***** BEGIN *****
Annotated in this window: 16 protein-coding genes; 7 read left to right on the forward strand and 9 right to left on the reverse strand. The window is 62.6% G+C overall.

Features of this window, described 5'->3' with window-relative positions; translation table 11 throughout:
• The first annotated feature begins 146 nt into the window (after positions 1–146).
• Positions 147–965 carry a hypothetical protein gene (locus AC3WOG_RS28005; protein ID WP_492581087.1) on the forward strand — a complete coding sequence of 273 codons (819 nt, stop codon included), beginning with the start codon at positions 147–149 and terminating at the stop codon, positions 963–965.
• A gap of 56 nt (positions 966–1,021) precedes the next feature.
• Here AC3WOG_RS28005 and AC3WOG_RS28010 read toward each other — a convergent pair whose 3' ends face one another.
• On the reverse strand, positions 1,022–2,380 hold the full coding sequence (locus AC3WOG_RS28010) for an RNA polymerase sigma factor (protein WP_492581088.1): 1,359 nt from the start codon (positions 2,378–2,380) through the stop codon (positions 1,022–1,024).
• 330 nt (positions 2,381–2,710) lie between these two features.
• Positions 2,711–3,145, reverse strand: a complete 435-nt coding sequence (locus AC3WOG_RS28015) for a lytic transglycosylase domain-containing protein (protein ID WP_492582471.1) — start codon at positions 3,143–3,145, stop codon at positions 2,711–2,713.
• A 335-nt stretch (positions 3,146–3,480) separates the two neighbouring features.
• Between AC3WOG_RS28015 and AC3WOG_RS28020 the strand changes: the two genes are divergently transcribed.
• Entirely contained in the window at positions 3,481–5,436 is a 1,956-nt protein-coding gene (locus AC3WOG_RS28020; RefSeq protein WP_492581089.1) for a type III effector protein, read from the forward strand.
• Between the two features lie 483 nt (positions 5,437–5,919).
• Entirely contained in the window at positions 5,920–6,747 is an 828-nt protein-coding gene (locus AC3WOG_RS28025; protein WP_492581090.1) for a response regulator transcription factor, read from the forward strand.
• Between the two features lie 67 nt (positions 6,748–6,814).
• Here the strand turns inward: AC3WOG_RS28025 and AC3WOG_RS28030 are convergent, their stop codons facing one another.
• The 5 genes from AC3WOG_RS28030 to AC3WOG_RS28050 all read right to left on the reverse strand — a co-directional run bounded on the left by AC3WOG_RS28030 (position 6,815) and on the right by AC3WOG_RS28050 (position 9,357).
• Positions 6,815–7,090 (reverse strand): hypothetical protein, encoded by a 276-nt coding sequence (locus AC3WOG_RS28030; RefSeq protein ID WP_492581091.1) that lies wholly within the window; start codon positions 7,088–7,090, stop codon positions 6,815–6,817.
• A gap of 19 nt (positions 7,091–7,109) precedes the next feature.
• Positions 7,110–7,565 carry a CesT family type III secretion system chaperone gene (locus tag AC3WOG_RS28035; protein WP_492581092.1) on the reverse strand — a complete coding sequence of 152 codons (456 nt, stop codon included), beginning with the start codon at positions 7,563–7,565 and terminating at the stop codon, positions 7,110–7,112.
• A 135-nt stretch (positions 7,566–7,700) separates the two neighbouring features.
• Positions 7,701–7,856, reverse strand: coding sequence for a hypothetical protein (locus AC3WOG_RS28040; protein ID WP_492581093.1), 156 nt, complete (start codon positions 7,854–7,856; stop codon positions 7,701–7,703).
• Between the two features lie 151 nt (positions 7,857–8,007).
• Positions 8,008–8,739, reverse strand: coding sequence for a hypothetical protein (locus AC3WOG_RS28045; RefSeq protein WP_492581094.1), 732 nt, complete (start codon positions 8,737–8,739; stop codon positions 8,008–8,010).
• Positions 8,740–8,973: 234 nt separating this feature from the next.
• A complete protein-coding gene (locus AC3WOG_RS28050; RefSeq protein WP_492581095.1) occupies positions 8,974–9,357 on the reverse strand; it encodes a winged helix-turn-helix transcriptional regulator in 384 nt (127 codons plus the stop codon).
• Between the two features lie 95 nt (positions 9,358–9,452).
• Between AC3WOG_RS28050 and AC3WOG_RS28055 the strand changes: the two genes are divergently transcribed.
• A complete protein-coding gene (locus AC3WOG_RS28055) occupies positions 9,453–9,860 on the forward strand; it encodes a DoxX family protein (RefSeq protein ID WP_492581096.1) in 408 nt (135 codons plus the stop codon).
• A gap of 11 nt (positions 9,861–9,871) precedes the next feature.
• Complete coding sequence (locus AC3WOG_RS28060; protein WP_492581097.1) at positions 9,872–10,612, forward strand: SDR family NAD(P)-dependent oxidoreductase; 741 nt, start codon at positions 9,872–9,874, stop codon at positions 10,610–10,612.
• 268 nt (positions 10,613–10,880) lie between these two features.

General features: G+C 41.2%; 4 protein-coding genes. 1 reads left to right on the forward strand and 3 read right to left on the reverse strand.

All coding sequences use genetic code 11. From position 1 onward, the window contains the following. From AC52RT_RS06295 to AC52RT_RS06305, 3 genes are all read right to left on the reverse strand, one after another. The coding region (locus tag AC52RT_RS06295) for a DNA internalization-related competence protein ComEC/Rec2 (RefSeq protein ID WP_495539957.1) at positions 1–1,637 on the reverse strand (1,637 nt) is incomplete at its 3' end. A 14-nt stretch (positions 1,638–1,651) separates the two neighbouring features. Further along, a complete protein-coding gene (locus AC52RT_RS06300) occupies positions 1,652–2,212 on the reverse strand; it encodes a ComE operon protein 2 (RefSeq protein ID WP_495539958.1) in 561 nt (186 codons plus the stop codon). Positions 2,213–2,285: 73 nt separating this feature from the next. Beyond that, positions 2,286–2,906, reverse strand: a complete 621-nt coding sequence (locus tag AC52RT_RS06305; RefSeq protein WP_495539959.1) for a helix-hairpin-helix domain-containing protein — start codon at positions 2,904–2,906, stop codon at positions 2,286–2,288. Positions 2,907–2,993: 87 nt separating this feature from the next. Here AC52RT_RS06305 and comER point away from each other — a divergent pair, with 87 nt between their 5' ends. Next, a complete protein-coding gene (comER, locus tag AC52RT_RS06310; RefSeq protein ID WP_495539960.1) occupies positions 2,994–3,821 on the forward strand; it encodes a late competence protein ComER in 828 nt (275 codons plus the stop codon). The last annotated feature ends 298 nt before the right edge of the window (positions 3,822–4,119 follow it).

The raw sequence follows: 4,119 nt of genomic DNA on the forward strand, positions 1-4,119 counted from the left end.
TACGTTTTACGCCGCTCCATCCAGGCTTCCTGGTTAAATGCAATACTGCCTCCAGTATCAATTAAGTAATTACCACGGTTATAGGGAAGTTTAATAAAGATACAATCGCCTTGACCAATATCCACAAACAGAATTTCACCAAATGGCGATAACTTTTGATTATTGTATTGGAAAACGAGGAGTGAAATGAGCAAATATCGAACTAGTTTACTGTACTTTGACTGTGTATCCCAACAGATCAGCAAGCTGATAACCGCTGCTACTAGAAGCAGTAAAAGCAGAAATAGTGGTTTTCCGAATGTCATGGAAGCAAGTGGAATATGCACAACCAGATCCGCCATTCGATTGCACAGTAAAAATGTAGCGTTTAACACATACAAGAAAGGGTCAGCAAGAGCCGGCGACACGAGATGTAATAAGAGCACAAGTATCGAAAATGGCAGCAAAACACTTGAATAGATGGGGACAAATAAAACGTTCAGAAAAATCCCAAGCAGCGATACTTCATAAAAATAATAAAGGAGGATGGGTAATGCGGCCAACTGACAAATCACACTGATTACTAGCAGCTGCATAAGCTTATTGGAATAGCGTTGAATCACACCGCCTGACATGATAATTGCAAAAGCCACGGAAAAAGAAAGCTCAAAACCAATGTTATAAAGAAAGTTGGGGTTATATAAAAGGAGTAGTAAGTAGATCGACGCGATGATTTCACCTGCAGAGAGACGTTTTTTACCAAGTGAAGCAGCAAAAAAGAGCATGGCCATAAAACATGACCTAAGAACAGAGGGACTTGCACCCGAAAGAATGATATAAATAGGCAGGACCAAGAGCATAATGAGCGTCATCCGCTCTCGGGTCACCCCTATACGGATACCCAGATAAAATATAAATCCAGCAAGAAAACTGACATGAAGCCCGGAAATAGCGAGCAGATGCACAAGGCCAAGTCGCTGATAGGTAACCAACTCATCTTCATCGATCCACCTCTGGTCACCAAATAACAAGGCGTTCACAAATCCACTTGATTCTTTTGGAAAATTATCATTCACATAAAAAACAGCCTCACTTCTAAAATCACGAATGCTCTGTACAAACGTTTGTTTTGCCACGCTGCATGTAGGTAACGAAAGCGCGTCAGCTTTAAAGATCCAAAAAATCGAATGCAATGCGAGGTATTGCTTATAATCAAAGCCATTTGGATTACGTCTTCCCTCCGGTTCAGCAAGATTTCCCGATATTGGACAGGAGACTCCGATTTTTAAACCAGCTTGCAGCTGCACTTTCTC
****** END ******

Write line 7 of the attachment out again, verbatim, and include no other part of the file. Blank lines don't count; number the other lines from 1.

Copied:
• On the reverse strand, positions 1,022–2,380 hold the full coding sequence (locus AC3WOG_RS28010) for an RNA polymerase sigma factor (protein WP_492581088.1): 1,359 nt from the start codon (positions 2,378–2,380) through the stop codon (positions 1,022–1,024).